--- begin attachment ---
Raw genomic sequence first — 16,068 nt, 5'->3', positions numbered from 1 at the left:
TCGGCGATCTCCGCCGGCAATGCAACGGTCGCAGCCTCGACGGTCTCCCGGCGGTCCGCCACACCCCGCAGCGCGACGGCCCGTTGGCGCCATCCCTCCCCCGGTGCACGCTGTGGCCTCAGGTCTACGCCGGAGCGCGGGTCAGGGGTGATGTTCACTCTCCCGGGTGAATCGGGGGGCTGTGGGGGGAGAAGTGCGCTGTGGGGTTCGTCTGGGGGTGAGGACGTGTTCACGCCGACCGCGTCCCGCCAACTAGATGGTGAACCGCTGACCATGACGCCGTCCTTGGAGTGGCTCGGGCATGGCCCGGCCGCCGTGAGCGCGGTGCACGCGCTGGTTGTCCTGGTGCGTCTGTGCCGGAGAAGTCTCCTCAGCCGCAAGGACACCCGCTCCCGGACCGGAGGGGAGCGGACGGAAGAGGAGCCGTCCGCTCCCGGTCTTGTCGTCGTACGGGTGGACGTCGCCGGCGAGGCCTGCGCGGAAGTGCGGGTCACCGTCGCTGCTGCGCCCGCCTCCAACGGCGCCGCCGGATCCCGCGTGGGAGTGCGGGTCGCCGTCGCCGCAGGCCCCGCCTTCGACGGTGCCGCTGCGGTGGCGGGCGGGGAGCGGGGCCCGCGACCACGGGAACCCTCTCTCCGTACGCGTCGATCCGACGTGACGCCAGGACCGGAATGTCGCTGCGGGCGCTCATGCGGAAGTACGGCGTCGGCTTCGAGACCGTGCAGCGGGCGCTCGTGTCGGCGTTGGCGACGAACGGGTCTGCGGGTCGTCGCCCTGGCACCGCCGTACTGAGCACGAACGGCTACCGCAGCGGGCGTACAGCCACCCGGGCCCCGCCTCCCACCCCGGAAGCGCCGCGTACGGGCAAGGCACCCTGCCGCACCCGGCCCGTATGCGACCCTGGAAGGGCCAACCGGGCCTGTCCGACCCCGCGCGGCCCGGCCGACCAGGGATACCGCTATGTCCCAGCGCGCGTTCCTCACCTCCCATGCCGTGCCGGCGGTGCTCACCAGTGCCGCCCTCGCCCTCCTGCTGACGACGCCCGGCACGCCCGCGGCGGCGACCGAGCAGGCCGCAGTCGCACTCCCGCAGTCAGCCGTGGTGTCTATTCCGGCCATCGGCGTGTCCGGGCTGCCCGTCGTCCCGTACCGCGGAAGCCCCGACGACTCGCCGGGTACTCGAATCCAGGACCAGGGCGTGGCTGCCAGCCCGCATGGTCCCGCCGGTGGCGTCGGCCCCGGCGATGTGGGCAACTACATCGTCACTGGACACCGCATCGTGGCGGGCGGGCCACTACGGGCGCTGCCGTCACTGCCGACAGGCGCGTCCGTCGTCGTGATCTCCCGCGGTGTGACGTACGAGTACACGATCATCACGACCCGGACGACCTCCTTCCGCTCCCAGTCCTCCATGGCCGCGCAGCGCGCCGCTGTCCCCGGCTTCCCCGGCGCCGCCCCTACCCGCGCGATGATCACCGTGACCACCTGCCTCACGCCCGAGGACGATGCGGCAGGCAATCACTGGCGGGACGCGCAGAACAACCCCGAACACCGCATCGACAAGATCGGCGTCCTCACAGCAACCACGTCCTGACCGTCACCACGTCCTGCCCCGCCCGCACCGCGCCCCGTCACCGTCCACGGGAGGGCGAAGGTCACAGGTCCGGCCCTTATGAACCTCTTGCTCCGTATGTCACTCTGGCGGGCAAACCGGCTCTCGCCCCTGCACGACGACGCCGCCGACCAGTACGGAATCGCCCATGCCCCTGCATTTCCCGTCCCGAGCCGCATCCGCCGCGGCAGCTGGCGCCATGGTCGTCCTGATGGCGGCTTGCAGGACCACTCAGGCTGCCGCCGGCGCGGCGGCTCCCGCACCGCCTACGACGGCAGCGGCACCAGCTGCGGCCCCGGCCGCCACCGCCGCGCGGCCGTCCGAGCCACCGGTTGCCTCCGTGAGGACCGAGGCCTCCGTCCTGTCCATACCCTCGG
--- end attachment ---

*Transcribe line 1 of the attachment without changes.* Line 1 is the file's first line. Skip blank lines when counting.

Raw genomic sequence first — 16,068 nt, 5'->3', positions numbered from 1 at the left: